Sunday, June 3, 2007

Reading in individual lines from a file in Objective-C

Okay, I had someone comment on the blog saying that they can get in the string information, they just need to filter out each line. This can be done easily. I also have an application up on the demo server so you can download the source.

It took me a little bit to figure out what the key was to symbolize a new line but it turns out to be a simple \n. So, this is what you have to do:

Read in your text to an NSString object, like so:
  • NSString *info = [NSString stringWithContentsOfFile:@"FilePath.txt"];
Or like this:
  • NSString *info = [[NSString alloc] initWithContentsOfFile:@"FilePath.txt"];
Then you split the string into an array list by doing the following.
  • NSArray *arrayOfLines = [info componentsSeparatedByString:@"\n"];
Now, you will have an array of all the lines in the file. This might actually be one of the slowest means of doing things, since the file has to be read into memory, but it works. And if you have some settings that need to be loaded in through a file, this might just be your thing.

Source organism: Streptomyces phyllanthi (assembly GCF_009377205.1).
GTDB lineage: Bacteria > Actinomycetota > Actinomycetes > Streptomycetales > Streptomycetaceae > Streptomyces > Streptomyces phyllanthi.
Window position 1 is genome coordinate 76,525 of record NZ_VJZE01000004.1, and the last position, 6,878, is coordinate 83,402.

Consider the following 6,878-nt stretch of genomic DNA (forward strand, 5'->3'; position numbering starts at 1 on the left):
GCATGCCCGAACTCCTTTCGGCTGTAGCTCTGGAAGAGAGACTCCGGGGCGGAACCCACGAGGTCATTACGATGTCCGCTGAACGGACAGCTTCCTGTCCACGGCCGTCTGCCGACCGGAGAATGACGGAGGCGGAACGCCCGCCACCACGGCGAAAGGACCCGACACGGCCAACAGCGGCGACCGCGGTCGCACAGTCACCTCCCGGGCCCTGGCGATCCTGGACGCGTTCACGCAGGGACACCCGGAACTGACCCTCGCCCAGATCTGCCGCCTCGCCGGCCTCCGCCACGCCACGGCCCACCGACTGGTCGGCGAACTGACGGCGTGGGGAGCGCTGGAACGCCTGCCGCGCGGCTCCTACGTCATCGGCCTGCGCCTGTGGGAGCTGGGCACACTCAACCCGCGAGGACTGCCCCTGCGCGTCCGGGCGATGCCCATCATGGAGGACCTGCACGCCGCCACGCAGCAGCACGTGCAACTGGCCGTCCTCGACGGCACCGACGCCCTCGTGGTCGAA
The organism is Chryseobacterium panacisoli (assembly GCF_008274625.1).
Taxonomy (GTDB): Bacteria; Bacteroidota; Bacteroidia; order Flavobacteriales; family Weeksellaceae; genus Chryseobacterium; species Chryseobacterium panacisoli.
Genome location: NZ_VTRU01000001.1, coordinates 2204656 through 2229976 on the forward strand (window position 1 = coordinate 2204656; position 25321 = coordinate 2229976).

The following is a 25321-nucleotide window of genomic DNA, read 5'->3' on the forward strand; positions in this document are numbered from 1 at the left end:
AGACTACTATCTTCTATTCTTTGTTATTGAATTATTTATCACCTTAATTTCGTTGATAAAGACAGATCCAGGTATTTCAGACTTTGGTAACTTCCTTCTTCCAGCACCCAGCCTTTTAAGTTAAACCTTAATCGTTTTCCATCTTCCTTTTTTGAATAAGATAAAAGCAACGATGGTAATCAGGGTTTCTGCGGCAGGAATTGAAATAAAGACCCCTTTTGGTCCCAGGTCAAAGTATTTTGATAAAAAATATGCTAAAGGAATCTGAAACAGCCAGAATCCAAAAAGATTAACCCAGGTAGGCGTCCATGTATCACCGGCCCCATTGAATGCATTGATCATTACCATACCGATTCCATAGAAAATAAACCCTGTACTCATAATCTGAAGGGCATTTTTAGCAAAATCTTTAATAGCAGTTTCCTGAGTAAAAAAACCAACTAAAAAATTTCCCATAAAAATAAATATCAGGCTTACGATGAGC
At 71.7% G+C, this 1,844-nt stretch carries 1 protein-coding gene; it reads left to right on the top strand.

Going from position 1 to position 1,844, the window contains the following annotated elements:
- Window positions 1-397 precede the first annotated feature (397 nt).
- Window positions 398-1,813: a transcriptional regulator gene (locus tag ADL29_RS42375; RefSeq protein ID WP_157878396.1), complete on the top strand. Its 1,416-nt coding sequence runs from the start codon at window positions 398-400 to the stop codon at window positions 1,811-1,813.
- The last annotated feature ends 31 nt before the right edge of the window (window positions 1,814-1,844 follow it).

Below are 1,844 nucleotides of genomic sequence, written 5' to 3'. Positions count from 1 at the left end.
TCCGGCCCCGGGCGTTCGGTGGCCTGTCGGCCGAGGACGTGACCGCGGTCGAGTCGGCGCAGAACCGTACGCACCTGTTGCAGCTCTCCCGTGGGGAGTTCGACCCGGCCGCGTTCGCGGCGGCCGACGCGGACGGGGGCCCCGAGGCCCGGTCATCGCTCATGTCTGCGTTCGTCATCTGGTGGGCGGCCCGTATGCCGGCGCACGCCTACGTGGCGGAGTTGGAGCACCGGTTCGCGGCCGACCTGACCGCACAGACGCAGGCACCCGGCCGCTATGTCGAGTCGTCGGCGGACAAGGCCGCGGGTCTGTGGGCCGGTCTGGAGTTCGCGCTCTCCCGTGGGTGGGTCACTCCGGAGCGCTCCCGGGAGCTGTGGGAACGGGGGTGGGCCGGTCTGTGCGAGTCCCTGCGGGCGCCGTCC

The only bug I had with this was reading in a rich text file. A standard text file works fine doing this method. I hope this helps out. :-)

3 comments:

Michael's Programming said...

That's because an RTF is not a plain text file: it's a binary file. You are only able to read in text files with this. That includes .cgi, .c, .m, .h, .java, .html, or any other plain-text file like that.

Ryan said...

I learned something new today. I thought that an rtf was a basic text file with special markings, like HTML. :-) But then again, that would be re-inventing the wheel, since that would be exactly like HTML...

Kirubakaran A said...

Awesome. Thanks a lot! This saved lots of time for me.